“Who touched me?” (Mark 5:32).
2 Sam 18:9-10, 14b, 24-25a, 30-19:3; Mark 5:21-43
Again, today’s two readings are both powerful narratives about life and death. The death of Absalom and his father David’s grief offer a universal tale of blood loyalty and blood revenge. Mark’s account of the healing of the woman with the blood issue and the raising of the daughter of Jairus are also about divine kinship between a dying woman and a grieving father who find life in the touch of Jesus.
Robert Alter, renowned translator of the Hebrew Bible, has noted similarities between the story of David and Francis Ford Coppola’s epic film “The Godfather.” Michael Corleone’s rise within the family from innocence to power parallel’s the rise of David from shepherd boy to king, and both figures are ensnared in violence to protect their power. When Absalom challenges his father, he is at first spared only because he part of the royal family, and to spill his blood would violate blood kinship. In the end, David’s lieutenant, Joab, kills Absalom when his hair is caught in the branches of a tree as he flees on the mule. When word reaches him, David is inconsolable. The violence he has sown has come full circle and invaded the inner circle of his own family. Likewise, Michael’s descent into murder, including the execution of his own brother, leads to the death of his beloved daughter during an assassination attempt against him.
The biblical lesson is that sin and death are inseparable, while grace always brings life. The presence of Jesus exhibits this grace because he is God incarnate. His physical touch communicates life. The woman who pushes her way through the crowds, unlike others who seek to touch Jesus, connects to him with faith, and Jesus immediately realizes that power has gone from him to her. His life, his physical energy, the beating of his heart, the feelings surging through him as he moves through the crowd, engage this woman in a unique and intimate way. She taps into his incarnate mystery, and her blood hemorrhages stop. She is made whole again.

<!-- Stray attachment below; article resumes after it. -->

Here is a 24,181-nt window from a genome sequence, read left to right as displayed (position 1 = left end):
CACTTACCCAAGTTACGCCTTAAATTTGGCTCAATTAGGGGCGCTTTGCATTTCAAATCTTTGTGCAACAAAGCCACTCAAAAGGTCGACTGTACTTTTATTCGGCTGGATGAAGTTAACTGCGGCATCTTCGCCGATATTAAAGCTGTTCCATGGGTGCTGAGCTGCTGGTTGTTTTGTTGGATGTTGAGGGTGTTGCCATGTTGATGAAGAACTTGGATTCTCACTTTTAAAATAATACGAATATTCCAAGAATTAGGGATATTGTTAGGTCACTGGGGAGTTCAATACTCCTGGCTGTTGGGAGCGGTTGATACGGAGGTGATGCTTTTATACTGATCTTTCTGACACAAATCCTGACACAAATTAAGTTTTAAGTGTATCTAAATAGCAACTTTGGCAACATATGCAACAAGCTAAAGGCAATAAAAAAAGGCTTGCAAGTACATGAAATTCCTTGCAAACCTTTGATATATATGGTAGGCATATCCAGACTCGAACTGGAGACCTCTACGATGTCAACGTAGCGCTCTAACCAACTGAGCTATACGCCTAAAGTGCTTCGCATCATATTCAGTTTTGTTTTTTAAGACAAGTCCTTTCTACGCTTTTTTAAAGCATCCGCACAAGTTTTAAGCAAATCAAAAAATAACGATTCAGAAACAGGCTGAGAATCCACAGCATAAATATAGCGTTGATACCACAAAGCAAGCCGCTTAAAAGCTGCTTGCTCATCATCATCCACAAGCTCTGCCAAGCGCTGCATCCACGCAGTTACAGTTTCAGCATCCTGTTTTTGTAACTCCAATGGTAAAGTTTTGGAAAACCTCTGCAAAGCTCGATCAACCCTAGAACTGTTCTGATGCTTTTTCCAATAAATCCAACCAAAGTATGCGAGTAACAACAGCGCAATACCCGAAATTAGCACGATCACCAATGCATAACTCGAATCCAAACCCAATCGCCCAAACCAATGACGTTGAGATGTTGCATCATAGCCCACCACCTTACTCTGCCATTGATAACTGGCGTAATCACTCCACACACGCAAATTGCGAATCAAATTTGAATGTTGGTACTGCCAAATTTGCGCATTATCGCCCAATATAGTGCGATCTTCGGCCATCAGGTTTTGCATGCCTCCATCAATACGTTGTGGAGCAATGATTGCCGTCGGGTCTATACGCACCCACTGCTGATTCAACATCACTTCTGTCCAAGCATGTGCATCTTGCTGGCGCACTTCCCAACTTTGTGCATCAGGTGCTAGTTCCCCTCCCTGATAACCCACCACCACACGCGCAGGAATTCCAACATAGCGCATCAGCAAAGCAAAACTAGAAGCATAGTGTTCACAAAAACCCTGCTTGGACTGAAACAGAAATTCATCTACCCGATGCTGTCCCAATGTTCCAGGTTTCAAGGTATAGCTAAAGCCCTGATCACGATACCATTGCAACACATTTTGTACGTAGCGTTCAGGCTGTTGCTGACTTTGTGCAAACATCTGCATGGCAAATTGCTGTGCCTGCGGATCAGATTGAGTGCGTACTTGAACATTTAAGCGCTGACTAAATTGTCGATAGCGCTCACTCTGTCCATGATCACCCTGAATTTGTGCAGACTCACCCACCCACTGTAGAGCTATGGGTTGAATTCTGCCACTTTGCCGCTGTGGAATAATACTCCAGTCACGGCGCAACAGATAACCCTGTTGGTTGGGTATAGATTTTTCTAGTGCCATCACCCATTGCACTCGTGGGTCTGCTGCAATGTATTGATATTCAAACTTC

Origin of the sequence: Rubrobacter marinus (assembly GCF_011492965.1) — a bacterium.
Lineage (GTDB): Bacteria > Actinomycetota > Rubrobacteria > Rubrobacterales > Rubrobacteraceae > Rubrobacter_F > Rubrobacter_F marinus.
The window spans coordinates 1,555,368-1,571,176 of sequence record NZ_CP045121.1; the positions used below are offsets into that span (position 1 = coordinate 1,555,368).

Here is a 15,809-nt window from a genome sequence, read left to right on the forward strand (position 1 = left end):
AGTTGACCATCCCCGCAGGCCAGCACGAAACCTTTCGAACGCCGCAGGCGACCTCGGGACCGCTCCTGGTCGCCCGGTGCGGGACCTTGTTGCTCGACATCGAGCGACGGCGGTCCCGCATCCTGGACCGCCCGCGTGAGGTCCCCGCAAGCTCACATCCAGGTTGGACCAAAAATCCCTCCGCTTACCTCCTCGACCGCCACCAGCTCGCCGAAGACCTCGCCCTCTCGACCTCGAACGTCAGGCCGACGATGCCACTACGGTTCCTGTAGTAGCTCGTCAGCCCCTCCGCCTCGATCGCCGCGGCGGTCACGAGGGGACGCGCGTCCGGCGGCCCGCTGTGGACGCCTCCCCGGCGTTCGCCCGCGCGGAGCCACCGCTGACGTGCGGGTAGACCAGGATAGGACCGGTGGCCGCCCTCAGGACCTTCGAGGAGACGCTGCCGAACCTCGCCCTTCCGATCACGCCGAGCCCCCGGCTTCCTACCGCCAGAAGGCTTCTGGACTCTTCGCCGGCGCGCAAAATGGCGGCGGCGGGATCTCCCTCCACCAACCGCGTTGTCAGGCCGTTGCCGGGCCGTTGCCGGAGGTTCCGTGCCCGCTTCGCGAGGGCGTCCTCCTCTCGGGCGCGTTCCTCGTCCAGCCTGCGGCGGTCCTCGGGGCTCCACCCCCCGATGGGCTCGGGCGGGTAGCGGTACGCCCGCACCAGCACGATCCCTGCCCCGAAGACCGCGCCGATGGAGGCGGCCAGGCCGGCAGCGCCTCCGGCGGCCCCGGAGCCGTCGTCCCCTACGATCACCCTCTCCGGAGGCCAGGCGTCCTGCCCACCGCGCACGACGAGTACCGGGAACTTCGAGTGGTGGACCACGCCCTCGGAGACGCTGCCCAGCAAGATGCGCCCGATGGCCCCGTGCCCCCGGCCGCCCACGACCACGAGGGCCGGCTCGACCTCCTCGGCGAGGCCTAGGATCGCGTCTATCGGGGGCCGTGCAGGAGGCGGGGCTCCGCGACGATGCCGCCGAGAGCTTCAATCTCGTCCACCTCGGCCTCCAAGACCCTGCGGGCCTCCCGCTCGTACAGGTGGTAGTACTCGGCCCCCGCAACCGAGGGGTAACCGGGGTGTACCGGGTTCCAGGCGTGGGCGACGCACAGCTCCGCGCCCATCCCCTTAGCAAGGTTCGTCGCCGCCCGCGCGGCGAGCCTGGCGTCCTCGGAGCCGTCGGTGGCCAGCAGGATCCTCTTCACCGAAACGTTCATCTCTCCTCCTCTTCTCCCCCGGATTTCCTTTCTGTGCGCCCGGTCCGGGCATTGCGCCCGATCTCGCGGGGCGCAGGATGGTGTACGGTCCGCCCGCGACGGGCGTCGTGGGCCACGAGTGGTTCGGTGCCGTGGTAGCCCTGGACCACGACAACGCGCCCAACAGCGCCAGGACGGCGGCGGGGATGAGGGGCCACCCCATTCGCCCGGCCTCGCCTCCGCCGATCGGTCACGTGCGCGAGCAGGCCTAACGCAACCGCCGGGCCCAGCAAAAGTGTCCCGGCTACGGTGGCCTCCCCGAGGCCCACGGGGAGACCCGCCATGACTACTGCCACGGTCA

The raising of the daughter of Jairus bookends this first miracle, because the blood flow that was ending the woman’s life had been about to signal the girls entry into adulthood, the beginning of her capacity to conceive and give birth. But she was now dead, and a greater tragedy for her parents could not be imagined. But the father would not let go, even when word reached him on the way that his daughter was dead, or when the professional mourners scoffed at Jesus.
Both the woman and the girl are restored by their contact with Jesus. They touch the new Creation in him, the life-giving power that would come to fulfillment in Jesus by his death and resurrection, and be made accessible to us, his body, the church, in the breaking of the bread and sharing of the cup at every Eucharist.
There are other kinships and loyalties, and some of them bring death. The story of David and even contemporary crime dramas are fair warning that sin always ends in death. Jesus offers abundant life, and to remain in him, to be in touch with him, is the path to life.